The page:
From time to time, head lice infestations become news stories, especially when treatment “failures” occur. You probably feel itchy right now just thinking about them!
Head lice, scientifically known as Pediculus humanus capitis, have been around as long human beings have existed. After all, lice need human blood to live.
Head lice also exist worldwide, and they can affect anyone. Actress Jennifer Garner and model Heidi Klum tell stories of their children being infested.
Head lice are parasites that feed on blood and leave itchy spots around the back and side of your child’s scalp. Once the adult female louse has fed, she lays eggs attached at the scalp to hairs. These eggs, or “nits,” will eventually hatch into new lice.
As well, because your hair continues to grow after the eggs are laid, the height of the nits above the scalp gives you an idea of the length of time of the infestation.
At one time, head lice were considered a normal part of life, but by the 1800s the first reports of remedies for treating these parasites started to appear. Unlike body lice, head lice do not carry other diseases, although they are still considered undesirable and unpleasant.
Children are more often affected because they experience the close contact needed for the person-to-person transmission, and they more often share headwear and hair clips.
Adults are less at risk because they don’t necessarily have the close personal contact needed for the spread, except for adults who live in the same household as affected children.
It’s an important point worth repeating: head lice don’t mean that a home is unclean, they mean that this is a home where children play together.
While you may think head lice are common, only about one to three per cent of school children are affected annually.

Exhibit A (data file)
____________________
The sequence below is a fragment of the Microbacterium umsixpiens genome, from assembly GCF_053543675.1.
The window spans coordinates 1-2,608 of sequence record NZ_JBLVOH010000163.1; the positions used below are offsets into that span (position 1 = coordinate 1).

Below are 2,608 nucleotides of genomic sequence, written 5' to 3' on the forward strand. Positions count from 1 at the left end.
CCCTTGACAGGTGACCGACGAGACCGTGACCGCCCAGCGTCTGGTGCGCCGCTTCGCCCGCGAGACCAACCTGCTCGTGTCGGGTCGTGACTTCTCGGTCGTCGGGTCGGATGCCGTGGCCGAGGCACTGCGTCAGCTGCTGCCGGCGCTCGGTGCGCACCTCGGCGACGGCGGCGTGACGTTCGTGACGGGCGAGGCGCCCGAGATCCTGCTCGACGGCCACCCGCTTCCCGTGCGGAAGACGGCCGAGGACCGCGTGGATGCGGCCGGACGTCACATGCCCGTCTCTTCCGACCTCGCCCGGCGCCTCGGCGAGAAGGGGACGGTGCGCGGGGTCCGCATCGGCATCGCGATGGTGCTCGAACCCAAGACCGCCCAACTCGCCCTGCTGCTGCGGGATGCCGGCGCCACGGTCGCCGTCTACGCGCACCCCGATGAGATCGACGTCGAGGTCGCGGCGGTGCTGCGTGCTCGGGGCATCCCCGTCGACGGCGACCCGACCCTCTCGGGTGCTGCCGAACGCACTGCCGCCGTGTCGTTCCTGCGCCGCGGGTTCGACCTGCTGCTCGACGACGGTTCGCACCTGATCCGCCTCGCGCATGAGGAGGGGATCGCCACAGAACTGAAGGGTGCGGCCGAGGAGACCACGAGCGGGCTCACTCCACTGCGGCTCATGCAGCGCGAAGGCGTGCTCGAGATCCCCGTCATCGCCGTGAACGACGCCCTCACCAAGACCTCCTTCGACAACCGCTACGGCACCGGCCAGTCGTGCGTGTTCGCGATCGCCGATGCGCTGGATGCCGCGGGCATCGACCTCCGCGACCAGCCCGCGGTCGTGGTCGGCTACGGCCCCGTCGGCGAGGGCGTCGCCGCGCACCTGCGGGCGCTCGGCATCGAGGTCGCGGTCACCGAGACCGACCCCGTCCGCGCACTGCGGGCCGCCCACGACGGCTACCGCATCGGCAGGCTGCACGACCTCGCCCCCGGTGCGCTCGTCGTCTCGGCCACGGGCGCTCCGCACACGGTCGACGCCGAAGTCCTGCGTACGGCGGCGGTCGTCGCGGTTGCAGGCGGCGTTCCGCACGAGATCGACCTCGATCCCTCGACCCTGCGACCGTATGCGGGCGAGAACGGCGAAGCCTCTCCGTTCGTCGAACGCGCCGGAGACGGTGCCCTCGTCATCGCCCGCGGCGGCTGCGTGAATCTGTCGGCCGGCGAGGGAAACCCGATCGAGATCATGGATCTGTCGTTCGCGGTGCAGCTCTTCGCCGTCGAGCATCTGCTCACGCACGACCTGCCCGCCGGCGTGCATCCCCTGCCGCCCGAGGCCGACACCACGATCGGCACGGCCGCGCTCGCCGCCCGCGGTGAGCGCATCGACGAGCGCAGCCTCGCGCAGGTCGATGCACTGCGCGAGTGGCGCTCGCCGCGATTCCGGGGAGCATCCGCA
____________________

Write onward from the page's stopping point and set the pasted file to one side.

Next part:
Lice are tiny, about the size of a sesame seed and you may need a magnifying glass and bright light to see them. The nits are more visible especially against darker hair.
Lice treatments include permethrin, pyrethrins with piperonyl butoxide, and isopropyl myristate/cyclomethicone, all of which are considered effective and non-toxic. Treatment failures can occur, but are not usually caused by resistance to the treatment. While resistance has been reported in some countries where pediculicides are heavily used, there has not been a reported occurence in Canada.
More often, the failure can be explained by improper application; for example, the treatment not being applied completely from the roots to the hair ends, not being left on the hair for the required time, not being reapplied in seven to 10 days, or being reapplied sooner than seven to 10 days.
Treatment needs to include manual removal of nits. A fine-toothed nit comb is ideal for this. Nits are attached to hair with glue, so soaking the hair with white vinegar for about half an hour will loosen the nits and make removal easier. Not removing the nits or even a reinfestation may be mistaken for a treatment failure.
Perseverance and patience are both needed, along with nit removal and careful following of treatment instructions.
Home remedies are numerous, but few are successful. Olive oil, mayonnaise, and petroleum jelly are supposed to smother lice, but this is difficult to achieve while being very messy.